This blog post about a fun contest we just launched for our design community originally ran on our Designer Blog. After several staffers pointed out that some of our customers are likely to be as huge fans as Daft Punk as we are, we thought we’d share it with you. We expect quite a few entries in the days ahead, so bookmark the contest link (below) and check in often to see what our designers come up with!
“Everybody likes to dance, it makes people happy.” This quote from Giorgio Moroder, all-around house music provocateur and collaborator on the new Daft Punk album, pretty much sums up our new contest, as we here at 99designs have been officially Daft Punked!
This legendary French duo, comprised of Thomas Bangalter and Guy-Manuel de Homem-Christo, have done nothing less than revolutionize electronic music. The band’s work has been featured across a wide variety of platforms, both audio and visual, and their output is far greater than just the scant 3 albums they have released in the 15 years since their inception.
But finally, here comes album No. 4: Random Access Memories, Daft Punk’s first album in 8 years, is set to be released May 21. So we decided to get you as amped up as we are by throwing a community contest to design a poster to coincide with the new album’s release.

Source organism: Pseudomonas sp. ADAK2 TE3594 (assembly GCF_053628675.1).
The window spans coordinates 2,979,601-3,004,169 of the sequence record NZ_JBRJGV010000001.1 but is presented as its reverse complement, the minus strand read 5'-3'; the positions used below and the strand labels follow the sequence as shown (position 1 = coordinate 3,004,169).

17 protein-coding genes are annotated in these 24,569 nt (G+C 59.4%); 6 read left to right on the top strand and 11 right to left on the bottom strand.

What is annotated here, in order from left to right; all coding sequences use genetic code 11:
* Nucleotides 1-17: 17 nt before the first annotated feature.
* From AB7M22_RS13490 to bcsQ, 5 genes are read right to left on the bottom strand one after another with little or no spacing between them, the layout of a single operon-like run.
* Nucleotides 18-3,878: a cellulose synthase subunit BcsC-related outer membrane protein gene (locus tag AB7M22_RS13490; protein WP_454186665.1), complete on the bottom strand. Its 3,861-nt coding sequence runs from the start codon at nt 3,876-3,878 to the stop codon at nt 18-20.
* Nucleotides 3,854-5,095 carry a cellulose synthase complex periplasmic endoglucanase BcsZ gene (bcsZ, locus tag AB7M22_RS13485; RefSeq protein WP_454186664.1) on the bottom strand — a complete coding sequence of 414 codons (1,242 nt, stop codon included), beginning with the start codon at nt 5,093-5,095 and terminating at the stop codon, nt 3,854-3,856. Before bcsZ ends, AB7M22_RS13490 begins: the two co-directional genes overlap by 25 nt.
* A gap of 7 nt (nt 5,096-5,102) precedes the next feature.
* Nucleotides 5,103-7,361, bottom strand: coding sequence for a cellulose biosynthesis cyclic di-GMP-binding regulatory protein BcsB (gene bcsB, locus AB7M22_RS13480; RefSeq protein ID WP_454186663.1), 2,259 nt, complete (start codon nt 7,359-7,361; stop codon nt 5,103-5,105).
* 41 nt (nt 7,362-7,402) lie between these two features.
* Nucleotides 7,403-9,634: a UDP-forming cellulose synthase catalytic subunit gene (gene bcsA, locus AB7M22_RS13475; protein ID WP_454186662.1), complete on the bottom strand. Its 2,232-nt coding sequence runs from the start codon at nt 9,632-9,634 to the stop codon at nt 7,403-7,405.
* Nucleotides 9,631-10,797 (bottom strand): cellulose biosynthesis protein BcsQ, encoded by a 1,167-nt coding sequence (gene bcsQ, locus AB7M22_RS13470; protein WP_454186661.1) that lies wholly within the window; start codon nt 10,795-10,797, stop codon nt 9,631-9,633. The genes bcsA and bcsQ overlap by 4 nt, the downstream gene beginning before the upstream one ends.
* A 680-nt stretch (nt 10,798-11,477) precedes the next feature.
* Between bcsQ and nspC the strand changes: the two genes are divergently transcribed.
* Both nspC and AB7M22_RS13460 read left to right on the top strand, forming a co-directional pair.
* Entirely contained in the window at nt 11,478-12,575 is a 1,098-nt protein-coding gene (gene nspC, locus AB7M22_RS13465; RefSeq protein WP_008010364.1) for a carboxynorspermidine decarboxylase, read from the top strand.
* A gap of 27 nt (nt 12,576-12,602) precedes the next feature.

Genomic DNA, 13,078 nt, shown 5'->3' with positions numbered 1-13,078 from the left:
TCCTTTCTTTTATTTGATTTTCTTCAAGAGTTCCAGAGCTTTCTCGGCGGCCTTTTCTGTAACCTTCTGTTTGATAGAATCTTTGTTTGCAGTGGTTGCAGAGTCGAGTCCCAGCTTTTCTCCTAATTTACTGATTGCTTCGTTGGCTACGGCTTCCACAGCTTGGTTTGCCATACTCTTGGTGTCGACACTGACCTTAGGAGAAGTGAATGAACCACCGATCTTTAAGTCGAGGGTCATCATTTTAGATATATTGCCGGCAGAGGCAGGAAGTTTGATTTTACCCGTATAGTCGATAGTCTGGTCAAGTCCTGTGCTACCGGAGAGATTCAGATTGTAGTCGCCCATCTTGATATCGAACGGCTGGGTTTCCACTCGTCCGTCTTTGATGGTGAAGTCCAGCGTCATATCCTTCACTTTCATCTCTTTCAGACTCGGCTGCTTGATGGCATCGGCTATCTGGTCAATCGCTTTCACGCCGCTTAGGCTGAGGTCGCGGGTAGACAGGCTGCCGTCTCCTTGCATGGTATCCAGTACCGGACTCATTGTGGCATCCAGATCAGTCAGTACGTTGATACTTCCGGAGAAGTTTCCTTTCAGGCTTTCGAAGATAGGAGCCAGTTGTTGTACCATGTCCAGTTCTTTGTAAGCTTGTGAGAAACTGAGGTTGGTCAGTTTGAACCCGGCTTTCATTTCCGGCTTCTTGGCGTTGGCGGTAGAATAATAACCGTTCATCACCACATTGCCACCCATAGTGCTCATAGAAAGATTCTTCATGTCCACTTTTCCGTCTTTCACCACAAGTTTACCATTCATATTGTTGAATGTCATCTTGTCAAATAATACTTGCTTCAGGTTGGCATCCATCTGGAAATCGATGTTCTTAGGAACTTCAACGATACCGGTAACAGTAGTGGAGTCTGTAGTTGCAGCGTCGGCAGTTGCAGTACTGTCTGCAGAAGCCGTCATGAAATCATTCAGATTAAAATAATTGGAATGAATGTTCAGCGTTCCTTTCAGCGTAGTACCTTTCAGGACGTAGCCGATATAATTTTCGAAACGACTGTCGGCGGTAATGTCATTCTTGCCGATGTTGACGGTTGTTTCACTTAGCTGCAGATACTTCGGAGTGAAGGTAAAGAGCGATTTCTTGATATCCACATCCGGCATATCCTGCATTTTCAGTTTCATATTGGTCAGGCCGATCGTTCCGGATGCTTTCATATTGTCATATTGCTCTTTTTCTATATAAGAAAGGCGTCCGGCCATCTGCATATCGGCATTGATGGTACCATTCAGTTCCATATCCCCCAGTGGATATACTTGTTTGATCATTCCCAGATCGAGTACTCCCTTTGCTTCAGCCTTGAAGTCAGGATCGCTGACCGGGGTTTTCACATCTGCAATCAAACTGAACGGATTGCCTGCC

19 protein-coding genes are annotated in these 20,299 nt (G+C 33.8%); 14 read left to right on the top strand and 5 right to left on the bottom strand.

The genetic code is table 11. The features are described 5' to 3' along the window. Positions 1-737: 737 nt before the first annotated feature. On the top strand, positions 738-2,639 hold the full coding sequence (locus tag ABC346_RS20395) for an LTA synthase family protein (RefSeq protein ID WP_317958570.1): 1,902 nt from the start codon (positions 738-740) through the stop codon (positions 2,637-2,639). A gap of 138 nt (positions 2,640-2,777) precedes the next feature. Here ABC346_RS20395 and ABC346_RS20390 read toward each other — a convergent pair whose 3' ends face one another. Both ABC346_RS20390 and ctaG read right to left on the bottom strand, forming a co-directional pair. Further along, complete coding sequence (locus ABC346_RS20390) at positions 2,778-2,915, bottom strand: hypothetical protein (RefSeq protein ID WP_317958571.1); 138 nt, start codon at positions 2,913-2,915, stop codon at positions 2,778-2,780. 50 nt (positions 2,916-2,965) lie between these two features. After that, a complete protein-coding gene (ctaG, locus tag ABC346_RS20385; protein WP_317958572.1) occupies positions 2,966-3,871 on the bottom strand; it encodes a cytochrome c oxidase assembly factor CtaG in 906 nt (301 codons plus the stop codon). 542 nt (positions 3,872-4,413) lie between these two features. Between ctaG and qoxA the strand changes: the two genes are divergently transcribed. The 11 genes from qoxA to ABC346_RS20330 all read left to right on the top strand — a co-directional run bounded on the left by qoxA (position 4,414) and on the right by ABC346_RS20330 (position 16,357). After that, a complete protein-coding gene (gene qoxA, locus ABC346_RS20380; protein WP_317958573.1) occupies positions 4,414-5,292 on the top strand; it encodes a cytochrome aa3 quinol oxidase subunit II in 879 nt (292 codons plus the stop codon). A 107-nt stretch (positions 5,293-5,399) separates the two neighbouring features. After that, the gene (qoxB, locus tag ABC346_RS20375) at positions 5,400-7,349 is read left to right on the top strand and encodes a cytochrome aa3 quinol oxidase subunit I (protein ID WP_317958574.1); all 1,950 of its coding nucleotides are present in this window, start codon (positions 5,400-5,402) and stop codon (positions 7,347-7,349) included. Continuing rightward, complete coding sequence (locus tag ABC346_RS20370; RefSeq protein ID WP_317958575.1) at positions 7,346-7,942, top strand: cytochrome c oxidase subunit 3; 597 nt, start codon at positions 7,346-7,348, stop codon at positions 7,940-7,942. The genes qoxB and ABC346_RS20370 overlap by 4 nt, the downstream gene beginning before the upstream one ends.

To help you out with the contest, we’ve compiled a collection of fun tidbits to get those creative juices flowing. This should be heaps fun — how often do you get to have a dance party and a designing party all in one?!
Daft Punk started out when Bangalter and de Homem-Christo started the band Darlin’. Their sound was dismissed by a music mag as “simply daft punk”. When the duo decided to go electronic, the world was changed.
These masters of technology began their ascent when they gave their demo to a record producer at a rave at EuroDisney in 1993. Now THAT sounds like fun. Over the next 4 years these techno-geniuses (they’re so good, dare I call them robots?) honed their sound down to the finest minutiae and released their first album Homework in 1997.
This is one of the first known implementations of the band’s logo and font, which would be a trademark of their brand for their career to come.
The album was noted for its creative combination of previously existing dance music styles like house, techno, acid house and electro (yes, they’re actually all different!). The album sparked an interest in French electronica and began to bring Eurodance to the mainstream. Additionally, the album featured some funk-y elements, relating to the 70′s genre, especially the group Chic, one of whose key members was Nile Rogers, a purported collaborator on RAM (as the new album has come to be affectionately known in the Daft Punk community, oh and trust there is quite the community).
Chic’s funk classic Good Times is clearly a major influence on the duo’s sound. And apparently their color scheme. Note the similarities between this image of the funk legends and the Around the World video as well as the beginning of film Interstella.
They are the robots